cognems the relationships that are immediately above it, that is, the relationships involving two verbal signs and a connector. In other words, what Rouquette called a “relationship between cognems” is exactly what we will call cognem. It is mostly a change in names; all the characteristics described in the literature about the SCB model still apply if naming adjustments are made. Why do we propose this change? Simply because it allows us to establish a relationship of equivalence between a triplet (two lexical units set into a relationship by means of a connector) and a minimal unit of knowledge. Our understanding of cognems is not far from Lahlou's (1996), in the sense that, for this author, cognems are signs linking an object to what they actually represent for someone. Actually, the basic idea behind this is not at all different from Rouquette's; a verbal sign and the relationship with its meaning can easily be taken as a “verbal sign DEF meaning” triplet, if we are to use the SCB model. But if we adopted it, then most of the considerations regarding our model would deal with some sort of second-order relationships (relationships involving cognems that are themselves relationships between a verbal sign and its meaning), which would unnecessarily complicate things. That justifies our choice of taking verbal signs for granted and going up one level on the symbolic scale. From this point on, when we refer to cognems we will refer to a triplet involving two verbal signs and a connector, unless explicitly noted. The SCB model is a formalization of declarative knowledge. Rouquette (1994c) refers simply to the context where cognitive operations take place as being a knowing system. As such, the SCB model is independent of specific characteristics of actors of knowledge. However, a model about representational structures is not. A representation is a concept that links sets of symbols to an actor: it represents something – an object – to someone, whether person, group or other specific knowledge system. Therefore, we must specify what kind of actors of knowledge the conceptual model refers to. We consider that the knowledge systems of interest are humans, in the form of individuals - even if we do not take physiological processes into account - and groups.. The whole set of cognems that are held by a person forms what Codol (1969) called cognitive universe. When cognems have an A term in common, it can be said that they are ideas, beliefs, or opinions (depending on their nature) that refer to the same thing, that is, the same object. A person’s structured set of cognems involving the same object is a representation in Codol's terms, which we will refer to as a personal representation. An object could be virtually anything that comes across the life of a person; a topic, an event, a physical object, other people, and so on. The interdependency and organization rules of a set of cognems related to a same object receives the name of representation structure. Each cognem within a representation is called 44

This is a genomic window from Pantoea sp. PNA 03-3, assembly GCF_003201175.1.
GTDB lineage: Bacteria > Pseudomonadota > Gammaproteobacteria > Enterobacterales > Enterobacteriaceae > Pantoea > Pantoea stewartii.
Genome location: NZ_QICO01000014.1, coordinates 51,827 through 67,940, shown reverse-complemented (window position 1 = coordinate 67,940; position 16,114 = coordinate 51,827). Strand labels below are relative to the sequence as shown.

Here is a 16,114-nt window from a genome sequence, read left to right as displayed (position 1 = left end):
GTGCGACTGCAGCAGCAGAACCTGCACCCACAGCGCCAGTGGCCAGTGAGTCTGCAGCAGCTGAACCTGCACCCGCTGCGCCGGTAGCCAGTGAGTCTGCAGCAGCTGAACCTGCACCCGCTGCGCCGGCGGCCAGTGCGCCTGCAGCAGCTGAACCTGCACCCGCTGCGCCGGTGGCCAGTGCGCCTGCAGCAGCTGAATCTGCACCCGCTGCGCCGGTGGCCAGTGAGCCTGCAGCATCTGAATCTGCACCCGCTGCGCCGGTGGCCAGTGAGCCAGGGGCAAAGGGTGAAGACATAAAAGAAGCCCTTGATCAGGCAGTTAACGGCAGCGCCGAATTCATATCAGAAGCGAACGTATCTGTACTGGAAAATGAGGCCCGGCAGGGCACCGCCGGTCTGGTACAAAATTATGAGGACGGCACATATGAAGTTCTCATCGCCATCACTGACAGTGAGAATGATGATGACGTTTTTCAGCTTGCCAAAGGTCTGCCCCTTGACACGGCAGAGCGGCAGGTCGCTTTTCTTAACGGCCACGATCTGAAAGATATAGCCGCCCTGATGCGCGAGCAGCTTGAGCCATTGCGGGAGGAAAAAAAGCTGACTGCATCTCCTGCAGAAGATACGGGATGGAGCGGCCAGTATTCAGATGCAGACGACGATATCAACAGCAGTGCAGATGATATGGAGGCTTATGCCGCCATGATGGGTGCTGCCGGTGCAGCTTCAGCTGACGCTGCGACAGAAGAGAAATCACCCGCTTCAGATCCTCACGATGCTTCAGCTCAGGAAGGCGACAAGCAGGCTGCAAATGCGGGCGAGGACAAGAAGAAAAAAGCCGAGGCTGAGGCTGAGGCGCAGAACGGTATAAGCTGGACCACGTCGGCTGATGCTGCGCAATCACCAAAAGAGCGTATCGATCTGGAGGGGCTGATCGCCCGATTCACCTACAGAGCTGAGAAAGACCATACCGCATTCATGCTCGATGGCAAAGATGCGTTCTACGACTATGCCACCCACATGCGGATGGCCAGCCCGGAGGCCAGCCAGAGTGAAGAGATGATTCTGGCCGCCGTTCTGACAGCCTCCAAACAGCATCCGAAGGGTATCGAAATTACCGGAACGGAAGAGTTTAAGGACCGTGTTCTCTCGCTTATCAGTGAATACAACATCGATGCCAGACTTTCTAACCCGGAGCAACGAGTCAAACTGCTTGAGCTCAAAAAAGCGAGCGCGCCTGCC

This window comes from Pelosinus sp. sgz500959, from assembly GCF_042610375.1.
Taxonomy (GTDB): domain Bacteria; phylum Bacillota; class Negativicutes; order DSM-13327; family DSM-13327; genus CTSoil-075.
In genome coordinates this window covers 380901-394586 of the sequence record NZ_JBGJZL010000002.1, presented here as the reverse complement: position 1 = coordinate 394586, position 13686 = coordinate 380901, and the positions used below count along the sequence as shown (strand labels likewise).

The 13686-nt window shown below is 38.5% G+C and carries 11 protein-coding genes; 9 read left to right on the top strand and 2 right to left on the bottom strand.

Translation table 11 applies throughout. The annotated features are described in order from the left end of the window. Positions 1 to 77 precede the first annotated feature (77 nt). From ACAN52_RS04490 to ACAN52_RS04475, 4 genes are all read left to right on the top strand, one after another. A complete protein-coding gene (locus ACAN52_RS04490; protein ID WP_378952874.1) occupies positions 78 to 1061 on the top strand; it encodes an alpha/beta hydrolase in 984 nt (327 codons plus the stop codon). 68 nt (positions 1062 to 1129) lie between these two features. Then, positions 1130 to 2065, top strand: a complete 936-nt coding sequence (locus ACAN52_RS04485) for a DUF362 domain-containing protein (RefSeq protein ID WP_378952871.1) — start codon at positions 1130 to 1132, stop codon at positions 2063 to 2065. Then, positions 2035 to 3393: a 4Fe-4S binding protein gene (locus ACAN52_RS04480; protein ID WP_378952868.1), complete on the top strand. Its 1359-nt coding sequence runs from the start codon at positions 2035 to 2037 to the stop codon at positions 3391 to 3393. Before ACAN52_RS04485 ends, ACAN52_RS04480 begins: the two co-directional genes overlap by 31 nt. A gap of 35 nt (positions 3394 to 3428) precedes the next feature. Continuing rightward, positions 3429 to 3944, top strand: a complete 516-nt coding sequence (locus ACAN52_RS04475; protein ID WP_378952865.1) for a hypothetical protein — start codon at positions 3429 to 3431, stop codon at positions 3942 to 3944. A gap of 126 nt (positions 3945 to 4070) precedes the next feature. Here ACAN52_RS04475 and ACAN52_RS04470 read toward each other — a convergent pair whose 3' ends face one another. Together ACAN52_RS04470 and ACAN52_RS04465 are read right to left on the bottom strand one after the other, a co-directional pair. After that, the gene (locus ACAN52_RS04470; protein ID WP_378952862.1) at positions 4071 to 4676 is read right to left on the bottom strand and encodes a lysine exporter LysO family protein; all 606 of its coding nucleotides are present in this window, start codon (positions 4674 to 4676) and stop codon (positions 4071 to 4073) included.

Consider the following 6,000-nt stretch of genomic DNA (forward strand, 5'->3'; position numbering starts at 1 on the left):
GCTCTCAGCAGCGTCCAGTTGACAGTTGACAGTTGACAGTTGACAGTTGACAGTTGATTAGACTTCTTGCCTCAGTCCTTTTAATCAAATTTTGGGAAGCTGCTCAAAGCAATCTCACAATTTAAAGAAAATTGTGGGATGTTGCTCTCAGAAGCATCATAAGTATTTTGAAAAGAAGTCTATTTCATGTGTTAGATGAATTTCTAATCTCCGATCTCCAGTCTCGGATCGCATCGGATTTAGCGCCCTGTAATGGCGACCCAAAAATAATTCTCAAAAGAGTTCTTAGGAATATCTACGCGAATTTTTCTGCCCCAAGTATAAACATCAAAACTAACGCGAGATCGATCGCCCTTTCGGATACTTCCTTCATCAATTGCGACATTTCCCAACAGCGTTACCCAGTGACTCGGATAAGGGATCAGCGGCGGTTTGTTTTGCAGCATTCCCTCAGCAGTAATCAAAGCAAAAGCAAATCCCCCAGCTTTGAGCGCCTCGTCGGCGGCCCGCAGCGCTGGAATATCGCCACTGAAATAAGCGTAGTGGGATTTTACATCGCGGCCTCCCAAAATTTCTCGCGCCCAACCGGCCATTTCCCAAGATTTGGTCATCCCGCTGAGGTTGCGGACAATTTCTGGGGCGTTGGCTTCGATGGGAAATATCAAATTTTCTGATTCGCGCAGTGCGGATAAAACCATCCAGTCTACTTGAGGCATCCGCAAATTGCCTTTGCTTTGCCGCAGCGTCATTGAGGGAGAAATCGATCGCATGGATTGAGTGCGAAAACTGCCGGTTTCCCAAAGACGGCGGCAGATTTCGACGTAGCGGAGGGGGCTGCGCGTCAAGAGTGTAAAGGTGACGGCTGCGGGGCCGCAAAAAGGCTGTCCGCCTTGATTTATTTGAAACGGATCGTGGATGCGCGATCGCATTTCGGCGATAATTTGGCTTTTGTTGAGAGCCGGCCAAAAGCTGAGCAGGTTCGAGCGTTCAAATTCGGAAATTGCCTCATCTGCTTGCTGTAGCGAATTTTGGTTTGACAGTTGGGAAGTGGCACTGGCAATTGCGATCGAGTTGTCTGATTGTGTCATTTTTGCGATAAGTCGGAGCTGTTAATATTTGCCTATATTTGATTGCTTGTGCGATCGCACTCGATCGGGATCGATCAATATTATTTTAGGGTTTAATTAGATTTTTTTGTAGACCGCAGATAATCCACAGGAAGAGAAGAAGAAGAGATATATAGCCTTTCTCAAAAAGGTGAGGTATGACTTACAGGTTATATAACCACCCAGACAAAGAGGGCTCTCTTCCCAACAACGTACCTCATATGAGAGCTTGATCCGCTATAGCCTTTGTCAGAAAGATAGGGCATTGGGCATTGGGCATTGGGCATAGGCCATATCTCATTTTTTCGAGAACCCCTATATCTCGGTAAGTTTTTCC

representation element. The characterization of representational structures is the main goal of a structural study of knowledge, and it involves assessing if some elements are more important than others, the specific contexts in which some elements are activated and others are not, the specific aspects of the object that are covered by each element, how each element is related to each other, how thinking processes affect the configuration of the structure, and so on. Within that perspective, thinking is understood as the activation of cognems, or the condition in which a cognem, a unit of knowledge consisting of two verbal signs maintaining a relationship, is true. Saying that a cognem is true does not mean that it is true as in “correct”, in formal logic terms or in what concerns the comparison of a cognem with empirical reality. When we say that a cognem is true, we mean that it is valid within a knowledge system. If we refer to a person as that system, then it means that the person believes in the content of the expressed cognem, or alternatively that the person refers to knowledge from that cognem in a given situation, or even that a person brings that cognem into the space of conscience. By saying that a cognem is true, we mean that a unit of knowledge, a relationship between two signs, is valid for that person in a specific situation. In this sense, thinking is the activation of knowledge. This broad understanding encompasses both the production of cognems as in learning through experience – so that new relationships between verbal signs are created, whether from data from the senses or from active construction of knowledge -, and the activation of cognems that had already been produced in the past, by means of memory retrieval. In the case of social representations, there is a change in the nature of the knowledge system; it is no longer a person, but a collective entity, the group. There is a vast number of definitions for groups in social psychology, but for our purposes we will adopt Wagner’s (1994) understanding of what they are, following his distinction between nominal and reflexive groups. A reflexive group is a set of people that conceive themselves as being a meaningful group, and possess the criteria to differentiate group members from non-members. It is, then, an actual group, differently from aggregates of people that are placed together according to some external criterion of which group ‘members’ are unaware. The latter form what Wagner calls a nominal group, which is not a group on its own. The model makes the restriction that a group must be a reflexive group in order to be considered as a knowledge system; nominal groups are not truly groups from a sociopsychological point of view, and therefore belonging to one such group is not likely to affect the representations of its ‘members’. If in fact a conceptual framework with representation elements and cognems classified within a basic cognitive schemes model does seem to be a convenient way of characterizing group 45